Any doubts about how tough an assignment the Scots had taken on in accepting an invitation to compete in the four-nation Brasilia Tournament were dispelled by the opening two matches in the capital's Estadio Nacional Mane Garrincha.
After their game against the Canadians, the Scots stayed on to watch Brazil's encounter with Chile, which the hosts won 2-0. "Both sides were very physically strong and technically very good, and so were Canada," Signeul said. "But this is why we came: to test ourselves against top teams from other continents.
"Despite the result we can take a lot of positives from the Canada game. They have been together since November 1 preparing for this tournament. We had two training sessions and it's the close season for most of the players. Considering we also had a new and inexperienced back four I think we did quite well. Canada didn't create many chances."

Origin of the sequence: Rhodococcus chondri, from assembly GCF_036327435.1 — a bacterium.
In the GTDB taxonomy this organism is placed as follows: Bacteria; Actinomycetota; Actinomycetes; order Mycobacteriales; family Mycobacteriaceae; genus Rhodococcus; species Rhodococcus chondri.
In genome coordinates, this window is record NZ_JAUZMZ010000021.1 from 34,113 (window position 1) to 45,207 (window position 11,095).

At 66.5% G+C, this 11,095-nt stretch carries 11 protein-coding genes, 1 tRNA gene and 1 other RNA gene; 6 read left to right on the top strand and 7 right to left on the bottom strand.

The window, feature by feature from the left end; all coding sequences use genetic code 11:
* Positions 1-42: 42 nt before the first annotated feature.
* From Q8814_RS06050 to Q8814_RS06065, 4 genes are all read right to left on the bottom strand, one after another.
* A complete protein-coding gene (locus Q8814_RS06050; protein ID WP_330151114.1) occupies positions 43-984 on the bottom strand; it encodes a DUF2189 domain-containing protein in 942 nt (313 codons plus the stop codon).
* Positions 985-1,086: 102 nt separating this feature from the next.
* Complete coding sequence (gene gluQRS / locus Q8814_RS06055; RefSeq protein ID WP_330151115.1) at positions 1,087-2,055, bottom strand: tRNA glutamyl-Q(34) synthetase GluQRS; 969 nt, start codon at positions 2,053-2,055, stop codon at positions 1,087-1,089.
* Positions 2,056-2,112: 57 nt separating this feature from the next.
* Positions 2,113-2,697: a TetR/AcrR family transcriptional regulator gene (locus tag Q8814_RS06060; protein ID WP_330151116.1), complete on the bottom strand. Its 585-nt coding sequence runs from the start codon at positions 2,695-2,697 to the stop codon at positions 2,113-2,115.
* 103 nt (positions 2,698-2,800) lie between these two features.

Signeul's side were always chasing the game against Canada after Adriana Leon netted in the seventh minute. Gemma Fay, the Scotland goalkeeper, saved Christine Sinclair's penalty just before half-time, but the Canada striker, who was winning her 200th cap, scored her 147th international goal after the interval.
"They put out their strongest team, and it was packed with players who have World Cup and Olympic Games experience, including bronze medals from London where they nearly beat the United States in the semi-final," Signeul said.
Rachel Corsie flew out to join her Scotland team-mates on Thursday and is available for tomorrow's game.